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[Xmca-l] Re: MCA Issue 3 article for discussion Re-started
Margaret and Carrie
Thanks for the article. I hope what I write will be of interest.
I am presently a mathematics educator (although retired) and have taught mathematics in all the grades into graduate school and well as teachers of preschool, elementary, and secondary mathematics. What you write about authoring math identities resonates !highly! with my experience.
However, I am unsure what to make of the labeling of neoliberal reform. I see something similar to the young woman you mention at all grade levels including those of graduate school. It seems to have little to do with curricular reform and everything to do with teaching. For example, the Calculus courses you mention are not there to give students a deep understanding of mathematics, but to aid in college acceptance. This, of course, led to parent and student outcry and situation in schools all across the US for high school Calculus (this has been going on for some time) The Calculus AP may have originally been for the purpose of usefully challenging young people, but, in the hands of college admission officers, soon changed into a way to control admission. These courses are usually poorly taught (regardless of where they are taught) because few high school teachers have sufficient training or experience (taking a calculus course does not mean you have the wherewithal to teach it; that takes considerably more knowledge). Math departments do use them for placement, but not because they think students have been well prepared for Calculus.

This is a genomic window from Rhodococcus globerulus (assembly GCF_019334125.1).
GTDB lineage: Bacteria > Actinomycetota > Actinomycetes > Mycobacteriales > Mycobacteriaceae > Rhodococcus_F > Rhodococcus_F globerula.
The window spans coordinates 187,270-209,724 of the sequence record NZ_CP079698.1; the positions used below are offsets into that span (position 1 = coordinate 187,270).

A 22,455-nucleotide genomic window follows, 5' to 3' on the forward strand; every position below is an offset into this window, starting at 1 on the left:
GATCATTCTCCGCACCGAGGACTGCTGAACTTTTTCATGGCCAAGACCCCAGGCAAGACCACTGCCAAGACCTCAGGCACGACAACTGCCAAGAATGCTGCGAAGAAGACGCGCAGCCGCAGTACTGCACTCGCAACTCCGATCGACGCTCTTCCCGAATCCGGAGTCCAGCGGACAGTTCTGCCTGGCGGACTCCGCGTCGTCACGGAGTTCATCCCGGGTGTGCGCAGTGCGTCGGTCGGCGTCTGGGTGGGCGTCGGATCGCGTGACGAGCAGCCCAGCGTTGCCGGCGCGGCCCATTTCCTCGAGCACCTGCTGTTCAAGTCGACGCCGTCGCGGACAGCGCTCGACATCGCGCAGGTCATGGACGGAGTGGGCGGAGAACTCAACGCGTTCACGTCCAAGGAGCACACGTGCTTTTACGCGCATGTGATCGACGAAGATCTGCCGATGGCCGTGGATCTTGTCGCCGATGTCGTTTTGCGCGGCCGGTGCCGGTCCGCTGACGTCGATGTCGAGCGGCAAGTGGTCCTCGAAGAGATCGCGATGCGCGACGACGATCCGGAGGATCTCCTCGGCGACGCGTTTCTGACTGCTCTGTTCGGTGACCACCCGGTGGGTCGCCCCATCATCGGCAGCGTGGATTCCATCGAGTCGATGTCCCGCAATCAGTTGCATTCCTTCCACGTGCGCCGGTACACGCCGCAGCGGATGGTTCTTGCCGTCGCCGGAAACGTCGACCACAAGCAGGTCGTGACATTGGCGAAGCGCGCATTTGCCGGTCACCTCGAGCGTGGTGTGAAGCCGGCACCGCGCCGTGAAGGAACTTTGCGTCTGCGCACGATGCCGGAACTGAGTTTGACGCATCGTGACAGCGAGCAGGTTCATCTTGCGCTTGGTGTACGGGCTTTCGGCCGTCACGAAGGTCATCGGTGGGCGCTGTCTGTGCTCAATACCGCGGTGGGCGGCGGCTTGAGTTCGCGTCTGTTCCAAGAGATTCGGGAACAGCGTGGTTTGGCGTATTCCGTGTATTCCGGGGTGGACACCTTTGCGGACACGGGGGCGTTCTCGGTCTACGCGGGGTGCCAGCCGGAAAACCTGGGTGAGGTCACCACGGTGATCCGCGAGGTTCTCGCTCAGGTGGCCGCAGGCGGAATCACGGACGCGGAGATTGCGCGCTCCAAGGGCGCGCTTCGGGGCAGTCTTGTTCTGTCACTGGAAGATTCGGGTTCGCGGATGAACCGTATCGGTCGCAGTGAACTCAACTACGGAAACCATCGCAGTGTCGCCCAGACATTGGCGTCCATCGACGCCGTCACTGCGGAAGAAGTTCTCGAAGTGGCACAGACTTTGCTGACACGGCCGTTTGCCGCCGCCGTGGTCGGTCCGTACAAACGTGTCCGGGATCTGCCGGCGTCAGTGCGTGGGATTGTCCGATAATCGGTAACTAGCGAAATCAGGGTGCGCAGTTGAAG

Let me give an exemplar (smile). A number of years ago I was teaching a freshman English course (I know that sounds peculiar) with a significant slant on social justice. One of my students, who seemed (and acted) quite bright, was having problems completing assignments (and seemed a little dismissive of his peers). Finally, I told him that I was going to give him an F. At that point things became interesting. He told me that he had breezed through high school, scored high on the Calculus AP, received a scholarship, and was placed in the second semester of Calculus. The reason work wasn’t done was that he was failing that course in Calculus and was on the verge of losing his scholarship (especially if I failed him). Well, I, of course, extended deadlines, etc. and became a mentor of sorts for the next 4 years.
All this, as the young woman in your article, pretty much destroyed his confidence/identity and it was not until his junior year that I began to see some slight improvement or, one might say, re-authoring (although the story line had changed considerably; once hoping to be a doctor he is now hoping to be a PA). This is all to the good. However, during his final science course (physics), he decided that he was lacking in geometry and trigonometry and asked for help the summer before and during the relevant semester. I (being retired you have extra time - ha!) did so and found that he was !woefully! lacking relevant skills (this from a student who had scored at the highest level on the Calculus AP).